>> maintainers are Linux people and I don't think there are free cycles to
>> into FreeBSD. If it's only a single person maintaining the FreeBSD code
>> could be a threat to sustainability. Code must be maintained and evolved.
>> Bugs need to be fixed. Same applies to CI systems and tests.
>> Right now, it's just me working on this as a 'full time volunteer'
> is more efficient for the first pass zero-to-one phase (IMO). Having good
> support for industry-standard container tools is important for the FreeBSD
> project as a whole and is supported by the FreeBSD Foundation - I have
> copied Ed Mast from the Foundation into this thread and he may be able to
> comment on that. Personally, I believe that recruiting a little extra
> support from the FreeBSD community will be possible if we can reach the
> point where podman runs on FreeBSD.
>> - Related to the point above: *How can we prevent the FreeBSD
>> support from blocking Linux development?* There is a risk that
>> changes (e.g., new features) to Linux containers may require changes to the
>> FreeBSD code. I want to keep that to an absolute minimum, so we probably
>> need to add abstractions in the form of interfaces at some places.
>> This is a really important point. My experience so far working on a
> prototype podman-on-freebsd has shown me that many of these abstractions
> are already in place. In some places there are abstraction leakages but in
> general, the code is already quite portable. Large parts of the code, even
> code which currently is marked as Linux-only, worked unchanged on FreeBSD.
> While working on adding run support to buildah, I was able to limit the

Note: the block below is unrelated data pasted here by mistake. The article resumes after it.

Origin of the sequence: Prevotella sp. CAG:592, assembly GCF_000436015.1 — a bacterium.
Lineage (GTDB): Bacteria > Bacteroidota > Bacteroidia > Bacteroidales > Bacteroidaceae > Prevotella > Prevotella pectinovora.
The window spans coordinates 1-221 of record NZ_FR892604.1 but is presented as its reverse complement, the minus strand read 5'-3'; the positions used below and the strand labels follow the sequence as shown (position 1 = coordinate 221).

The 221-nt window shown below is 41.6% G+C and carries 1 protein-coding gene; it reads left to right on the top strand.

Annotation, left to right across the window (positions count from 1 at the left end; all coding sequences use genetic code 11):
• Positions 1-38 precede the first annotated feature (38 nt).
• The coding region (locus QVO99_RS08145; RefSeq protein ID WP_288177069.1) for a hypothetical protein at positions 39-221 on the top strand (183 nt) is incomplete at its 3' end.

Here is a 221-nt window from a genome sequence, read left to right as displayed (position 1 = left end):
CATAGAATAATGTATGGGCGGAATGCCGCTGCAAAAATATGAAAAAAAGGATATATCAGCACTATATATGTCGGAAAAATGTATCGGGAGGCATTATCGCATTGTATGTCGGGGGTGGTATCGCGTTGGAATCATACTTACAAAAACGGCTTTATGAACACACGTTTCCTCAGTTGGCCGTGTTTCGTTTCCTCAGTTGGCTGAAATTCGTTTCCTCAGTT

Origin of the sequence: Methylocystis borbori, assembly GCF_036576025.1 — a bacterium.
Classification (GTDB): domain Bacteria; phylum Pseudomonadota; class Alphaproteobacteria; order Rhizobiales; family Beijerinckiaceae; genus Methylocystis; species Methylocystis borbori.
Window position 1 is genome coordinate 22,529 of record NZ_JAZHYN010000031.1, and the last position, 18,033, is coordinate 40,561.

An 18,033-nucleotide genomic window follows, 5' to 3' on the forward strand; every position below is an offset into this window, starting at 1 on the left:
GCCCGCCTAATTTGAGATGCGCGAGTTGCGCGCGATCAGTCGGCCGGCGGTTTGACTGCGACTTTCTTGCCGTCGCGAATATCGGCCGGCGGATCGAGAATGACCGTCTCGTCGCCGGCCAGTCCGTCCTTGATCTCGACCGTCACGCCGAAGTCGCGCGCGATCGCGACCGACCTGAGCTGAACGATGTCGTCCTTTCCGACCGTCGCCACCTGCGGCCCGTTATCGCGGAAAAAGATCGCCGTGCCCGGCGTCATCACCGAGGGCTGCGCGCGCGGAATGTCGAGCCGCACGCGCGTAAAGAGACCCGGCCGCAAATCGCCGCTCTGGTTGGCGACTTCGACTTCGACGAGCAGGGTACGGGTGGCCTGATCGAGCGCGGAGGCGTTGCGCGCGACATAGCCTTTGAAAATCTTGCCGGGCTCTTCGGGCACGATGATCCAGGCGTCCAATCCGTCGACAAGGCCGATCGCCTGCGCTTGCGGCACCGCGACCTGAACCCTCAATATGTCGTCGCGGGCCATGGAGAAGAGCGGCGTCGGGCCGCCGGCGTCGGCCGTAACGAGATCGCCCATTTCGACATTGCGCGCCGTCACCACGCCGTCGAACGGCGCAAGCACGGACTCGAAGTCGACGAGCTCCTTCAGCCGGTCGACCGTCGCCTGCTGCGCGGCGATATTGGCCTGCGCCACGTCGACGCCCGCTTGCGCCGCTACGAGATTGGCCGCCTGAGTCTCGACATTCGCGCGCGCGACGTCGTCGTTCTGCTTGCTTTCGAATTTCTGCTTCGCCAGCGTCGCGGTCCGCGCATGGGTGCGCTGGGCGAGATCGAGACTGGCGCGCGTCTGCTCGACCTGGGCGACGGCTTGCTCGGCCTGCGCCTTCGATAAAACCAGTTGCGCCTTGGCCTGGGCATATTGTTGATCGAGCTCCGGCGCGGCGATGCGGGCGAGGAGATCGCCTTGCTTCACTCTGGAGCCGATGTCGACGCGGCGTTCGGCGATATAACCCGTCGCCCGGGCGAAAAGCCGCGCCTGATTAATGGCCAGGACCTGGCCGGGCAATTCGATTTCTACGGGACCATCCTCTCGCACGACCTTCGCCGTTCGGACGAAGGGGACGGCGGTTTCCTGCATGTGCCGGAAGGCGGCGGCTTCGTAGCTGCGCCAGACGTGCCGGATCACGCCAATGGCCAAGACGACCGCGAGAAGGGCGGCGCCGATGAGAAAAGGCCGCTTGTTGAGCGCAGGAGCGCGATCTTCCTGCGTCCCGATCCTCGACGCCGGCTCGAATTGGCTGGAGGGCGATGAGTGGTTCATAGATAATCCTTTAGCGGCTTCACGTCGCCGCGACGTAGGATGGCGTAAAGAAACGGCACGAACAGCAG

> amount of FreeBSD-specific code to just 550 lines of code with more than
> 1800 lines shared between the two platforms. This isn't necessarily a good
> predictor for future work but it's encouraging (IMO).
> I absolutely do not want to impede Linux development. I want to do
> anything I can to prevent that, through participating in code review,
> consulting on differences in the platforms and fixing any breakage after
> the fact to free up the Linux workflow.
>> - *How can we test? *I have no experience in FreeBSD but assume
>> there is a way to run VMs with it and plug them into CI. Many tests
>> run on FreeBSD, so we may need a simplified FreeBSD-specified testsuite.
>> None of the points above must necessarily be blockers but I want to have
>> a common understanding and set expectations (e.g., the FreeBSD support
>> could very well be marked experimental). I am mostly afraid that it could
>> be a constant burden on Linux development and hence be expensive for the
>> entire project.
> Unit testing is also an extremely important factor. FreeBSD VMs are
> supported by Cirrus CI and I want to get at least some of the test suite
> functioning. At first glance, I think that some of the tests in
> podman/test/system will work unmodified if I can supply a suitable test
> image but I haven't actually tried this.
>> Kind regards,